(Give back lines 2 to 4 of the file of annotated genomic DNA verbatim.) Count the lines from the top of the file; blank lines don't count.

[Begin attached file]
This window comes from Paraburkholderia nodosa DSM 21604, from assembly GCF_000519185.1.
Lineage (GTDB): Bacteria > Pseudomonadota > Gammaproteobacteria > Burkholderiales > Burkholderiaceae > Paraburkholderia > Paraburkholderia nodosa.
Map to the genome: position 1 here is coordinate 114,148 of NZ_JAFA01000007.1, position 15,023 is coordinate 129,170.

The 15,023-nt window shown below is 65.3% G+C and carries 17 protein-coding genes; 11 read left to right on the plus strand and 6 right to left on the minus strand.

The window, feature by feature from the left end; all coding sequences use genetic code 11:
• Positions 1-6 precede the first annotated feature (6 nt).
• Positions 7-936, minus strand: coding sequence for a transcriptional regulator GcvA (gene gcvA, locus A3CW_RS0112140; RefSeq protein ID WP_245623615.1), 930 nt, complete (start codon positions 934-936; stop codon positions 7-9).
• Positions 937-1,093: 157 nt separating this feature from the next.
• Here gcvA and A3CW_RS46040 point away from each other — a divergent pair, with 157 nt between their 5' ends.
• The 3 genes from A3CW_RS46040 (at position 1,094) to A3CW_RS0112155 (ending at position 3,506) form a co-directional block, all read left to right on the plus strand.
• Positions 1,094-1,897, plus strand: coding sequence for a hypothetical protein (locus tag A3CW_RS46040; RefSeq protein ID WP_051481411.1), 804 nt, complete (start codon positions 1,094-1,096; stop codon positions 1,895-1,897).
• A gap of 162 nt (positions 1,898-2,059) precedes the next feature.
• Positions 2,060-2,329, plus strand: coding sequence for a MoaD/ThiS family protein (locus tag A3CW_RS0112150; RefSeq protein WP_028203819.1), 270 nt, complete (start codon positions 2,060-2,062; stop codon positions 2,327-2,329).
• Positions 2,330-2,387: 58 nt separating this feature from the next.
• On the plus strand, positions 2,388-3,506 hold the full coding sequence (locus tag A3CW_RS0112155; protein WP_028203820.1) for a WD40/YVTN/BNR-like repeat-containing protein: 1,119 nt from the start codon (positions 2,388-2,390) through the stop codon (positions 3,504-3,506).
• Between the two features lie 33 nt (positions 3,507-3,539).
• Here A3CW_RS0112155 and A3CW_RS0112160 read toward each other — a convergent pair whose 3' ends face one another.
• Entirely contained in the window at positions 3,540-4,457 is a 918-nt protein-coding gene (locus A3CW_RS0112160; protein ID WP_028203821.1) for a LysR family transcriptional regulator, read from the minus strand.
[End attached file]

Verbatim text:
Lineage (GTDB): Bacteria > Pseudomonadota > Gammaproteobacteria > Burkholderiales > Burkholderiaceae > Paraburkholderia > Paraburkholderia nodosa.
Map to the genome: position 1 here is coordinate 114,148 of NZ_JAFA01000007.1, position 15,023 is coordinate 129,170.

The 15,023-nt window shown below is 65.3% G+C and carries 17 protein-coding genes; 11 read left to right on the plus strand and 6 right to left on the minus strand.